, Volume 8, Issue 2, pp 197-206

The endothelium: Dysfunction and beyond

Rent the article at a discount

Rent now

* Final gross prices may vary according to local VAT.

Get Access

Abstract

Since its anatomic discovery in the 19th century, the endothelium was considered to fulfill no other purpose than that of a physical barrier between blood and tissue, until Furchgott and colleagues defined endothelium-dependent vasoreactivity in the late 1970s. Henceforth, a functional paradigm defined the balance between endothelium-derived relaxing factors and endothelium-derived contracting factors as the hallmark of endothelial cell integrity. As a consequence, any reflection of a deviation from this state was defined as endothelial dysfunction, most notably the impairment of vasorelaxation in response to pharmacologic stimuli such as acetylcholine or nonpharmacologic stimuli such as shear stress and cold pressor. Within the coronary artery tree these alterations have been recognized before the development of obstructive coronary artery disease, affecting the microcirculation before the epicardial conduit vessel. Furthermore, recent clinical trials outlined the prognostic significance of these changes, whereby impairment of increase in coronary blood flow in response to endothelium-dependent stimuli seemed to be of utmost importance. Thus it is intriguing to speculate on the evolving role of myocardial perfusion imaging in combination with pharmacologic and nonpharmacologic stimuli for the noninvasive assessment of coronary endothelial dysfunction in patients at risk for future adverse events. At a minimum, this review aims to put endothelial dysfunction into an imaging perspective beyond the scope of the conventional approach.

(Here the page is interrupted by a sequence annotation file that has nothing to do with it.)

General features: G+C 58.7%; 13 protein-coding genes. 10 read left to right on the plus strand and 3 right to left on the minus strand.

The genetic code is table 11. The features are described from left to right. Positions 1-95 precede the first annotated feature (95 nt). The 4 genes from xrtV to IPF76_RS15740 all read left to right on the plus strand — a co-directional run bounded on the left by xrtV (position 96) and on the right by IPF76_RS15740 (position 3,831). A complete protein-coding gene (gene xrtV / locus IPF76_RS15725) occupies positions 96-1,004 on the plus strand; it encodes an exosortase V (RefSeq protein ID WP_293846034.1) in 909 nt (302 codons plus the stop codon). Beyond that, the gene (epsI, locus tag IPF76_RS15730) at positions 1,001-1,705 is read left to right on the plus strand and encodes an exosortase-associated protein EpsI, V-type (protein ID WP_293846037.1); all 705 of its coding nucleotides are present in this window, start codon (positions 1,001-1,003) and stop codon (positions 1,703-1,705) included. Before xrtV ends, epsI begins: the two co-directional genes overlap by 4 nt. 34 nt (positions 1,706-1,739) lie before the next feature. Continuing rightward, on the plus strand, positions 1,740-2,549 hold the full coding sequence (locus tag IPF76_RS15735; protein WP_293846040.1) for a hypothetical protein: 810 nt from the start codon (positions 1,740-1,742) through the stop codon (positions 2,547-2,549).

This work was supported in part by the Mayo Foundation and the Ruth and Bruce Rappaport Vascular Biology Program.